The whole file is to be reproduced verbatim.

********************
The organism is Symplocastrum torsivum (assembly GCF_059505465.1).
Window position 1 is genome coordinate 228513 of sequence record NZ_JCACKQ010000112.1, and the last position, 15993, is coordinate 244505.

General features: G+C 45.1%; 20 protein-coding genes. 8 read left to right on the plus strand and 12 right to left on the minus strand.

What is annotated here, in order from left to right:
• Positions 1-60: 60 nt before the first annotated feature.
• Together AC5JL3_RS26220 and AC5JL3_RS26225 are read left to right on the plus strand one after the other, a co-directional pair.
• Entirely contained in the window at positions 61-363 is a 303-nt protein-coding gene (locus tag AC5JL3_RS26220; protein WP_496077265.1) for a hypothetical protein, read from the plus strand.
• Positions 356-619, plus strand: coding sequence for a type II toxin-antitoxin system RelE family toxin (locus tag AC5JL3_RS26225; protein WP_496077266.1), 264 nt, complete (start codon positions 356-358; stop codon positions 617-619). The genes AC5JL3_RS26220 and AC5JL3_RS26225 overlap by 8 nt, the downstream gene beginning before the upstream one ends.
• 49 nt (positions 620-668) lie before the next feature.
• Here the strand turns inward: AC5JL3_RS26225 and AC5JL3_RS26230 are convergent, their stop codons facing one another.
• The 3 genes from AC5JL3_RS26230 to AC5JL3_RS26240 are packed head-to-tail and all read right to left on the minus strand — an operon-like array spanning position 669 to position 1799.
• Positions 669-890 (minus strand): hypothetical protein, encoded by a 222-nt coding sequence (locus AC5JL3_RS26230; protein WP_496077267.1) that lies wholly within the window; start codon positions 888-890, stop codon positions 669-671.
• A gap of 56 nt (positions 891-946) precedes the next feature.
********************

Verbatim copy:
The organism is Symplocastrum torsivum (assembly GCF_059505465.1).
Window position 1 is genome coordinate 228513 of sequence record NZ_JCACKQ010000112.1, and the last position, 15993, is coordinate 244505.

General features: G+C 45.1%; 20 protein-coding genes. 8 read left to right on the plus strand and 12 right to left on the minus strand.

What is annotated here, in order from left to right:
• Positions 1-60: 60 nt before the first annotated feature.
• Together AC5JL3_RS26220 and AC5JL3_RS26225 are read left to right on the plus strand one after the other, a co-directional pair.
• Entirely contained in the window at positions 61-363 is a 303-nt protein-coding gene (locus tag AC5JL3_RS26220; protein WP_496077265.1) for a hypothetical protein, read from the plus strand.
• Positions 356-619, plus strand: coding sequence for a type II toxin-antitoxin system RelE family toxin (locus tag AC5JL3_RS26225; protein WP_496077266.1), 264 nt, complete (start codon positions 356-358; stop codon positions 617-619). The genes AC5JL3_RS26220 and AC5JL3_RS26225 overlap by 8 nt, the downstream gene beginning before the upstream one ends.
• 49 nt (positions 620-668) lie before the next feature.
• Here the strand turns inward: AC5JL3_RS26225 and AC5JL3_RS26230 are convergent, their stop codons facing one another.
• The 3 genes from AC5JL3_RS26230 to AC5JL3_RS26240 are packed head-to-tail and all read right to left on the minus strand — an operon-like array spanning position 669 to position 1799.
• Positions 669-890 (minus strand): hypothetical protein, encoded by a 222-nt coding sequence (locus AC5JL3_RS26230; protein WP_496077267.1) that lies wholly within the window; start codon positions 888-890, stop codon positions 669-671.
• A gap of 56 nt (positions 891-946) precedes the next feature.